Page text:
It was pointed out to me a couple of years ago that my work shares a number of concerns with that of Hiroshi Sugimoto – I am a lot more slap-dash – experiment first, contextualise later - in approach than he but I love this explanation he gives about what he does – I almost appropriated it for myself!
“I am a very craft-oriented person. But at the same time, I want to make something artistic and conceptual. In general, you know, the postmodern artist never paid attention to craftsmanship. That’s something like a nineteenth-century cliché. But to me, I’m going the other way around. I really respect my craftsmanship and my hands. So, even though I’ve lived in this postmodern time, I probably call myself a postmodern-experienced pre-postmodern modernist!” – Hiroshi Sugimoto “Art in the Twenty-First Century” Season 3 episode, “Memory,” 2005. Segment: Hiroshi Sugimoto. © Art21, Inc. 2005.
It’s interesting to read some of the post-photography ideas espoused by people like William Mitchell in the 90s to do with how digital technologies – and the creative manipulations it made possible were set to free photo-chemical based photography from its scientific/ documentary associations when in fact what seems to have happened is that digital photography has become the mode of choice for scientific record and analogue photography has become largely the stuff of so called ‘fine art photography’. Maybe this is all by the by, as photographers have always manipulated their images from the inception of the medium, and for me… through manipulation, using process and extreme exposure times, I think I am really trying to make work that is more than a sum of its parts that through the indexical nature of photography and its assumed truthfulness says something about the nature of time and memory.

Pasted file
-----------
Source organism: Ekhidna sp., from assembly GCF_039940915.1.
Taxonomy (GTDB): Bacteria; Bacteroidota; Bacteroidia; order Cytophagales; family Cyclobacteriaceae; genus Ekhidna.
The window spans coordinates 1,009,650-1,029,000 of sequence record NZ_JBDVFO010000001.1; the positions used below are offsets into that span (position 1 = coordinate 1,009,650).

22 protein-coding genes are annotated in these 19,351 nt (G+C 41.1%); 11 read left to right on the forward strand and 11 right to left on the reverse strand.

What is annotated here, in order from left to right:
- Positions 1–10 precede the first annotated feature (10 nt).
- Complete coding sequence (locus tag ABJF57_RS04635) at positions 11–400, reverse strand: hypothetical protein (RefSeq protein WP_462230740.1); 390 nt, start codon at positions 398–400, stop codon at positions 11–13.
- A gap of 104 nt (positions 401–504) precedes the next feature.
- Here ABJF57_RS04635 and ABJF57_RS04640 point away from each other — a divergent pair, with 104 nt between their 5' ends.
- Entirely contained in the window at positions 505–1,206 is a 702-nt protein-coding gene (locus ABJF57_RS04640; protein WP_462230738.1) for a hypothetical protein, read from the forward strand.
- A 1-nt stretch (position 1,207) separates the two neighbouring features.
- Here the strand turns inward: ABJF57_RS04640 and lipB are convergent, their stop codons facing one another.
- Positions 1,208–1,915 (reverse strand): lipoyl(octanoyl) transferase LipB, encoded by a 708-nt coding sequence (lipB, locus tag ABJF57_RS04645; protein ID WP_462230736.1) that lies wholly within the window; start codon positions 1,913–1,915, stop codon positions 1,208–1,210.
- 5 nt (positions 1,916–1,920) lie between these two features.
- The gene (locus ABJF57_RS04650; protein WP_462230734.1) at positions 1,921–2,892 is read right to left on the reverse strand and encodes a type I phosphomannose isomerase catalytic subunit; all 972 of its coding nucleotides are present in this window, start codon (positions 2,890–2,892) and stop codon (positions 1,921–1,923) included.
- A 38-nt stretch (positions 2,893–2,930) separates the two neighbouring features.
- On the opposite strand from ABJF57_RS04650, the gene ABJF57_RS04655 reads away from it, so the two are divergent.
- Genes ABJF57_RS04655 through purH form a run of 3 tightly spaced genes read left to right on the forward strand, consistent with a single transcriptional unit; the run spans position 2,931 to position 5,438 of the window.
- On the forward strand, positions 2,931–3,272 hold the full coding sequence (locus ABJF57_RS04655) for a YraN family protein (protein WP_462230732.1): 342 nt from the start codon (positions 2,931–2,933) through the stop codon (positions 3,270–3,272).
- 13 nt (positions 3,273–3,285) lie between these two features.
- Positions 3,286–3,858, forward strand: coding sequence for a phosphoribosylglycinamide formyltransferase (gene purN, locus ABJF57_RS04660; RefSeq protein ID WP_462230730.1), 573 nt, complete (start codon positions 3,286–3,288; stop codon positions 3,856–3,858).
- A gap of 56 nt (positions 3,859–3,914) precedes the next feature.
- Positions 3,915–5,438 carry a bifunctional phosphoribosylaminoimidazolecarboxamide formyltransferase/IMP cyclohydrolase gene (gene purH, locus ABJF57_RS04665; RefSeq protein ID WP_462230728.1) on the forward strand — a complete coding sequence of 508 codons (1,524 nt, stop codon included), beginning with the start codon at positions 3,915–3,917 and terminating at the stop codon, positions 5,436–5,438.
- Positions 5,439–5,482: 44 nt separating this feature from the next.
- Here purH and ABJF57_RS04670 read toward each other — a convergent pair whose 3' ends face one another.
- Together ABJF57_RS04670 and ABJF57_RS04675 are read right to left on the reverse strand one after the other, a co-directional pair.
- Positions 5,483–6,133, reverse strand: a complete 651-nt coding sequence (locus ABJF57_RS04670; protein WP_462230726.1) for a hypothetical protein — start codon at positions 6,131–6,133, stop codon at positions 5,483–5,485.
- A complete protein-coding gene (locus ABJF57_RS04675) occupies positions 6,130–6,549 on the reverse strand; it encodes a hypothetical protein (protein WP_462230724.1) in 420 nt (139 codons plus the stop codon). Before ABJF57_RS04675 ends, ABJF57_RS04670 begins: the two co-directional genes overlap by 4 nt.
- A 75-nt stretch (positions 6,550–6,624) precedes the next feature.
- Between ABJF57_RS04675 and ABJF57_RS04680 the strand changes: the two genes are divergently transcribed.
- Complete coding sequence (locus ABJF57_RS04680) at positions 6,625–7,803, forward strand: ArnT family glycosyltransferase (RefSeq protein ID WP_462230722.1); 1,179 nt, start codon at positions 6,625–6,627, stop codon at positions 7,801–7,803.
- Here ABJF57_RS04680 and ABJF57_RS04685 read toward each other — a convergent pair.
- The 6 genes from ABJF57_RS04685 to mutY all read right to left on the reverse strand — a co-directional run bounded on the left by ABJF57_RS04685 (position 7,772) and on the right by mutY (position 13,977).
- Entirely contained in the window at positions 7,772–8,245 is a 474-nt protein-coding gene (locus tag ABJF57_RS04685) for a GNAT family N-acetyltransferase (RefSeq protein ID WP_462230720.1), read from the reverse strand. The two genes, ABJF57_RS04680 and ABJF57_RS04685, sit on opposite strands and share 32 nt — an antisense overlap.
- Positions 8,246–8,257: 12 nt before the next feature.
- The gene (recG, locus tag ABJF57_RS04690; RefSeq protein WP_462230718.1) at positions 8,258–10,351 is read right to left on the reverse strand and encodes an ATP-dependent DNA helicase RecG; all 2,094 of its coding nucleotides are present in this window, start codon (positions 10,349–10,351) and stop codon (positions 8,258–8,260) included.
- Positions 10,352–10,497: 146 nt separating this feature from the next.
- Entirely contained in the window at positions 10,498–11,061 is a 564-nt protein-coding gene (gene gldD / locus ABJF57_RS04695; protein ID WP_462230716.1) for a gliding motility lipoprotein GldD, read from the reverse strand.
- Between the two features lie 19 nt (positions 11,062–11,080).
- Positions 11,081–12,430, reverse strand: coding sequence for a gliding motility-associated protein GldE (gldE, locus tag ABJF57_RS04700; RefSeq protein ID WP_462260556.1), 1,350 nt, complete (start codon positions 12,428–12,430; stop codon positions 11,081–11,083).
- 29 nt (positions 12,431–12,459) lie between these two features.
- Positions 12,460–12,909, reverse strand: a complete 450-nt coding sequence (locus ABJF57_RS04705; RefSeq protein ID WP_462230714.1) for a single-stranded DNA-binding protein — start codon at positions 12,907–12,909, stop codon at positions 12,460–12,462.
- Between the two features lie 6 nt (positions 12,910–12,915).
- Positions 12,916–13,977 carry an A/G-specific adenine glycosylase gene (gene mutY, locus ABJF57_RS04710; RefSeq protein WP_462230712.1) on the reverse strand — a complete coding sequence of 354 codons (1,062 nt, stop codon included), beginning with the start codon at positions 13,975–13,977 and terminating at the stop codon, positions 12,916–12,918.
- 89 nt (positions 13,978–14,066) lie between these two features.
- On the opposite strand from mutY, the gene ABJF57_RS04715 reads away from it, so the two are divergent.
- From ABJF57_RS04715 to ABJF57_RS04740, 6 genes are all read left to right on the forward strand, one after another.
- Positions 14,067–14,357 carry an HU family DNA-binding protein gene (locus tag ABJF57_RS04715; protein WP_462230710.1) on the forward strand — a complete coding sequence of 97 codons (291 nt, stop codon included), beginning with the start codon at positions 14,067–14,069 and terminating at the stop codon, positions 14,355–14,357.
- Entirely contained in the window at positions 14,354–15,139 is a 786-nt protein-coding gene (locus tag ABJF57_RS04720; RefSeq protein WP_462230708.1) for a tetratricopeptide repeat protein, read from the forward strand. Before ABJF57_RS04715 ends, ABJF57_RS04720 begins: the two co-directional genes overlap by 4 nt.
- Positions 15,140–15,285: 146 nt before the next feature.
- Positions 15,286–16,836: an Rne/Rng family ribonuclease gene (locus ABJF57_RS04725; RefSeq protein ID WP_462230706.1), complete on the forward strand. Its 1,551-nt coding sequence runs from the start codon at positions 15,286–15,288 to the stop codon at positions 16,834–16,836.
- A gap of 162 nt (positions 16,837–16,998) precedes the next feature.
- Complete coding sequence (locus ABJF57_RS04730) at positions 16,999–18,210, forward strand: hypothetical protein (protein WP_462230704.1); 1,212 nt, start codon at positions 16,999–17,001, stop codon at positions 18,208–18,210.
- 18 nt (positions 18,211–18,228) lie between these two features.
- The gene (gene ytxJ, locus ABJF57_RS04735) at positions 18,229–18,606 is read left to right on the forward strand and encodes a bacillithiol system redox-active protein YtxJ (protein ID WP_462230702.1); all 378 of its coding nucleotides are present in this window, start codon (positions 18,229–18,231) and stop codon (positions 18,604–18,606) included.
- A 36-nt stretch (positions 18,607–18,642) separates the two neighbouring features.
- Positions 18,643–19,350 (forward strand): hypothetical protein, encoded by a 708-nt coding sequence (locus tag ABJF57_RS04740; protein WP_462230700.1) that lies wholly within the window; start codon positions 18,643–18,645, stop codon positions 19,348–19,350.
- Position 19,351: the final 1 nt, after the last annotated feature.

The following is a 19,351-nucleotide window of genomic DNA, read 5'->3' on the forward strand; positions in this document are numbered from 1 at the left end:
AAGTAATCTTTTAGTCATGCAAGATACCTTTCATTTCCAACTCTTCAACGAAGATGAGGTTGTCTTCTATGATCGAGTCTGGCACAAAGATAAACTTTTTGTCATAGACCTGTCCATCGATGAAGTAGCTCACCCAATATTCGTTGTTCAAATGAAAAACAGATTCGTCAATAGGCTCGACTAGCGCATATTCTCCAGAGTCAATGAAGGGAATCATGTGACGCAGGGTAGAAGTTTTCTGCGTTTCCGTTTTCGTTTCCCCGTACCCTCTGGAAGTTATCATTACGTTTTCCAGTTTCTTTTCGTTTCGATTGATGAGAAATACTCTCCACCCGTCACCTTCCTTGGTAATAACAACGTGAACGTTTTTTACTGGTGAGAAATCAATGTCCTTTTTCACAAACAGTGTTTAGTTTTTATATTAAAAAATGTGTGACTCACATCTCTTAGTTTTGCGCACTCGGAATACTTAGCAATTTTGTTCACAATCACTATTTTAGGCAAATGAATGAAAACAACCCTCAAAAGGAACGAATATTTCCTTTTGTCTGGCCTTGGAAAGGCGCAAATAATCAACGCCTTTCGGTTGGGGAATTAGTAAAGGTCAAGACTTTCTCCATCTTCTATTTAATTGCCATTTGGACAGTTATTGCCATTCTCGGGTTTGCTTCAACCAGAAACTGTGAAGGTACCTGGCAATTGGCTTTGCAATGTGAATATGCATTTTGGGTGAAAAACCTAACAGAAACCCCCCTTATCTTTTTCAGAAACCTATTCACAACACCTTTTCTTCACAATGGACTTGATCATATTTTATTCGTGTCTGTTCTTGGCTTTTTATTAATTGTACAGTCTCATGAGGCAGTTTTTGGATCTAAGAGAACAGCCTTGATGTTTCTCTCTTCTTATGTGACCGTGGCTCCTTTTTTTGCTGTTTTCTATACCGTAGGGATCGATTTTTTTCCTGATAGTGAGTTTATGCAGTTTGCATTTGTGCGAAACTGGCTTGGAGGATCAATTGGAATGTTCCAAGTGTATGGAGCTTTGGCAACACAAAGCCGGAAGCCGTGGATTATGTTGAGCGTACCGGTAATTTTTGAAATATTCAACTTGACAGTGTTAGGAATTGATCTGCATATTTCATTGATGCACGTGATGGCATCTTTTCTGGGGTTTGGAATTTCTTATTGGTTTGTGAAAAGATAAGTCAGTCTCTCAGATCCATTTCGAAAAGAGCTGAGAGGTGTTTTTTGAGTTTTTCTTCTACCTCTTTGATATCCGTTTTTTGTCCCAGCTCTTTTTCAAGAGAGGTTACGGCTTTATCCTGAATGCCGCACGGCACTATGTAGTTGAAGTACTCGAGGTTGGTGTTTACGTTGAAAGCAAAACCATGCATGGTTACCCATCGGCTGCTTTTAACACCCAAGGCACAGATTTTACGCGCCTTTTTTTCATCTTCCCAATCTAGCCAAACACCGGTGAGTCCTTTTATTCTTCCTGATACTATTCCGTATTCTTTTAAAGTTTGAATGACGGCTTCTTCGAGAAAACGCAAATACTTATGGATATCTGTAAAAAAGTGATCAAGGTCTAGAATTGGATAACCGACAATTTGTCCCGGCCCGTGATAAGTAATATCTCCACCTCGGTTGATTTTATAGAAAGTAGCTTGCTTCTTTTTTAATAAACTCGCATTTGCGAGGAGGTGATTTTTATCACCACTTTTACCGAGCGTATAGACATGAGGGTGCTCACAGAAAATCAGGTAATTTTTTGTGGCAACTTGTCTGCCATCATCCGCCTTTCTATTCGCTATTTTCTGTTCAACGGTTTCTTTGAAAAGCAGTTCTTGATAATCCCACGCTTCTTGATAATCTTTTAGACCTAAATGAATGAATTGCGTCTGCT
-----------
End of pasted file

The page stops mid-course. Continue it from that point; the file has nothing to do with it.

“If we want to call up more hopeful or positive uses of manipulated images, we must choose images in which manipulation is itself apparent, not just as a form of reflexivity but to make a larger point about the truth value of photographs and the illusionistic elements in the surface of (and even definition of) reality.” (Rosler 1991: 58 in Wells, L (ed) ‘Photography In The Age of Electronic Imaging’ , ‘Photography: A Critical Introduction’ (1997) Routledge:London
I am also having a fair amount of fun with the work I produce – I am conscious that this all sounds a little worthy!
To more directly answer your question… I did have a slightly tongue-in-cheek conceptual link between the chemistry and the subject in the Edgeland photographs – all produced during a working lunch hour – in that the coffee used was the coffee available in the staffroom at work… Using a large format camera and fibre based direct positive paper creates – when used with the coffee developer prints that look an awful lot like mid to late 19th century albumen prints.
The majority of your work is devoid of people or traces of them, focusing largely on the natural world. Is this a personal choice?
I guess I do have an interest in the repeating patterns within nature – as evidenced in the Tin-Can Firmament series but I am more interested in how the camera can literally account for time in a way quite different to that of memorised experience.
Responding to creative block with some craft based activity… practising book structures … trying out photogenic drawings using cyanotype chemistry on bookcloth… bit twee but Christmas is coming, is it not?